What he does know is, “As actors, we’re excited. We want the show to be sophisticated, not just surface and one-dimensional.  I appreciate getting a chance to see different ideas and beliefs, and the effect people have on each other.”

He wants to learn what is going to happen from the scripts alone.  “I keep telling them, ‘Wait.  I want to have my own reaction.’”  As far as the gay character’s reveal, “It’s supposed to be in the next couple of scripts.  I’ll have to find out who’s who.”

With a busy career in features – and credits ranging from “Antwone Fisher” and “Glory Road” to this year’s “Notorious” (as P. Diddy) and “Madea Goes to Jail” — Luke wasn’t in the market to do a series when “Trauma” came along.  Peter Berg, who directed him in “Friday Night Lights,” is, however, executive producer of the high-octane “Trauma” show about paramedics who are first responders at catastrophes.  That made all the difference.  Luke recalls that once he met with Berg, he found himself saying, “Dude, I for sure at first was convinced I was not going to do the show….’”

Berg “made me pretty comfortable.  You know what?  Pete is invested in this.  He didn’t steer me wrong in ‘Friday Night Lights.’  He totally had my attention.  And, you know, it’s Pete Berg’s style, no matter whether it’s TV or film — it translates.

“Me and my wife kind of deliberated, and I came to a verdict myself,” he says.

Now he’s happily pulling long, grueling days on the San Francisco-set show:  “I love my job.  I love my life!”

How many episodes have they done?  “I thought I shot 13 but I heard we only shot three,” he jokes.  “I feel like I shot a season already.  We’re starting number four.”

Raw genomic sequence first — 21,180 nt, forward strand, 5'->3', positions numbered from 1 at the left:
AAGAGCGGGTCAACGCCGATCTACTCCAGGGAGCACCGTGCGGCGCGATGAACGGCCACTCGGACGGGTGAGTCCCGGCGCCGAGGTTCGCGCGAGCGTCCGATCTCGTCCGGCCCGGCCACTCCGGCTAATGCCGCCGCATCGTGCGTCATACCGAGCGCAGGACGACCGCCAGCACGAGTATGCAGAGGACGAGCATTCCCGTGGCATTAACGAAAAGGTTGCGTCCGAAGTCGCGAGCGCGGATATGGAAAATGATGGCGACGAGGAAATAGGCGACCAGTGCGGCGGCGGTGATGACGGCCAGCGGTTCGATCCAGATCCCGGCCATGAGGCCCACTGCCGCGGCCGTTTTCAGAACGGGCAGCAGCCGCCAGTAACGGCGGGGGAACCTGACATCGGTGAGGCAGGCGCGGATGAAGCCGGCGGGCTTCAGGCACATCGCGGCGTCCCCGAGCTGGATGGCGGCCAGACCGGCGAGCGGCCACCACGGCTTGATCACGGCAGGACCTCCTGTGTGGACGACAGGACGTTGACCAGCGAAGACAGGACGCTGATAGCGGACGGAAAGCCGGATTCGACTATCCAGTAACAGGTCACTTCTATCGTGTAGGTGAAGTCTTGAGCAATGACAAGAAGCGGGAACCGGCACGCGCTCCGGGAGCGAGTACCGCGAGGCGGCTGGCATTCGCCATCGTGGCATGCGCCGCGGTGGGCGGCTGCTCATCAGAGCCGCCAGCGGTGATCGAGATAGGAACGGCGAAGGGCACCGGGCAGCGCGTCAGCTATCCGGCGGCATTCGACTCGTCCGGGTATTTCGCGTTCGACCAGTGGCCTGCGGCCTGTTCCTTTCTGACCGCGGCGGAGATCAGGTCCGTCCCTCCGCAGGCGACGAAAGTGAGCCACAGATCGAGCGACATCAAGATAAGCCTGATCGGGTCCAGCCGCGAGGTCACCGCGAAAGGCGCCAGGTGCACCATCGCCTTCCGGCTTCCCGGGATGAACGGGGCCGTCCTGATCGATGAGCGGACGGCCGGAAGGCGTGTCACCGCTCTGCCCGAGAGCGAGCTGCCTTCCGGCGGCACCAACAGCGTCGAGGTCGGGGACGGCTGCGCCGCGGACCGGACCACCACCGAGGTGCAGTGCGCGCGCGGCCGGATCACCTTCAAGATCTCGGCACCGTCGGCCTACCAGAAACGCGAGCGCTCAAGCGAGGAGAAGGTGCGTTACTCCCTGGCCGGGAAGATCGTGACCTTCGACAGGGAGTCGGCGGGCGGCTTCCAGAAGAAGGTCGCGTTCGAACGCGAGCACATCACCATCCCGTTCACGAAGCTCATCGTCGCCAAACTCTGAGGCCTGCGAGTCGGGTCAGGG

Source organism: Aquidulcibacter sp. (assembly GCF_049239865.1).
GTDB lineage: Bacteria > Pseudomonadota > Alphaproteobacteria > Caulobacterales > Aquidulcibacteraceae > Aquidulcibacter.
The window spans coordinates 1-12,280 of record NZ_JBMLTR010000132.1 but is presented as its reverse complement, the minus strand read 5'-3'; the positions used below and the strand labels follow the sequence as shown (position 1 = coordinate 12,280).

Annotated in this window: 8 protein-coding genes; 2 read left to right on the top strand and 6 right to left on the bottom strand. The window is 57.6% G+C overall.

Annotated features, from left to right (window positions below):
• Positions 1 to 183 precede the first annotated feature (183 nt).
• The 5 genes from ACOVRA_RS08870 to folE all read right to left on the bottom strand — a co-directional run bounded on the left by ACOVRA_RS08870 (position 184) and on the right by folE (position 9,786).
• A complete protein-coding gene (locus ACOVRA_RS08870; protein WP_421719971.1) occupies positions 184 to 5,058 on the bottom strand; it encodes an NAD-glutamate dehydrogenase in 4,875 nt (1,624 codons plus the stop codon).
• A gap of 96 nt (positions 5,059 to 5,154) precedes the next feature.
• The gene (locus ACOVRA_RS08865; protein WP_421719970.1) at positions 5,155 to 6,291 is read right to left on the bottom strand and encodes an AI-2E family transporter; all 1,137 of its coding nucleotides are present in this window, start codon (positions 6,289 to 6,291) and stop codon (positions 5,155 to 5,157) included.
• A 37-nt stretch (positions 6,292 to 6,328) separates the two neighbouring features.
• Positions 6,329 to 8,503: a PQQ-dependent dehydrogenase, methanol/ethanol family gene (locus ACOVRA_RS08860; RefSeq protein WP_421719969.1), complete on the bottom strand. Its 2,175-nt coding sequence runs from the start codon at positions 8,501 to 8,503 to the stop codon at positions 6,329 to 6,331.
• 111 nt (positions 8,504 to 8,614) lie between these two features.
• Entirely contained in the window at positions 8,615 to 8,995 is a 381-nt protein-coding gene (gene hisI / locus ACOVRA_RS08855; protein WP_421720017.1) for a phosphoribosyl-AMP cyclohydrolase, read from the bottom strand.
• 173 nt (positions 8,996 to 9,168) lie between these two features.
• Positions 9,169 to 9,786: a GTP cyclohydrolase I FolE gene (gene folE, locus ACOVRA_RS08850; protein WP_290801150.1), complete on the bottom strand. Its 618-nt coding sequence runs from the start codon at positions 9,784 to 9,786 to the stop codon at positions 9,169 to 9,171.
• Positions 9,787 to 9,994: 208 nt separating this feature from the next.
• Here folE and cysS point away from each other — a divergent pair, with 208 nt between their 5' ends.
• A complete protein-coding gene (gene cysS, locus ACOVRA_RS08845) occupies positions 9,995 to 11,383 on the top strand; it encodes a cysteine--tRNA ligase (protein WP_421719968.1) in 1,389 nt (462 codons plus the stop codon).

SOURCE OF INSPIRATION: Music is definitely on the front burner for 17-year-old Emily Osment – what with her new “All the Way Up” single out, a video on the way next week, an extended play version of the tune coming up in October, and her first album for Wind-up Records on the way.  Wind-up, Emily reminds, is the alt rock-heavy label of “Evanescence and Creed — so I have to keep up that rock image for them…I think I’ve started in a good way.”

Meanwhile, however, fans of her best-known character – Lilly Truscutt of “Hannah Montana” – would no doubt like some reassurance about her acting plans.

“We’re doing season four next year.  We’ll get back on our really cool soundstage,” she notes  Osment points out that she and Miley Cyrus and the rest of the young cast’s characters are being allowed to grow, “in a good way.  This time between seasons allows the writers to see what we’re going through – and then they can parallel it with stories on the show.  We give them a lot of good stuff,” she says.  Indeed.

TRYING ON A NEW HAT: Voice talent extraordinaire Carolyn Lawrence has performed characters ranging from Cindy Vortex of “Jimmy Neutron” to the so-taboo-even-Adult-Swim-banned-it “Moral Orel” – to Sandy Cheeks, the rootin’ tootin’ Texas-born squirrel buddy of “Spongebob Squarepants.”

Now she’s trying her hand at producing, with a project called “Monstroville.”  Lawrence reports that her in-the-works the animated flick is about “your basic hard-working family who happen to be ghouls and monsters.”  Her “Spongebob” castmate pals including Tom Kenny have already agreed to lend their voices to the indie.
MEANWHILE: The 2004 “Spongebob Squarepants” feature grossed $141 million on a $30 million budget.  So you’d think another “Spongebob” flick would be in the planning.  But it’s not.  “We wish,” Lawrence says of the cast’s feelings about a follow-up film.  “The problem is, because of the way we function, the same team of writers and animators did both the series and the movie – so when we did the production of the movie, we had to stop production of the TV show.  It gets kind of complicated.”

With reports by Emily-Fortune Feimster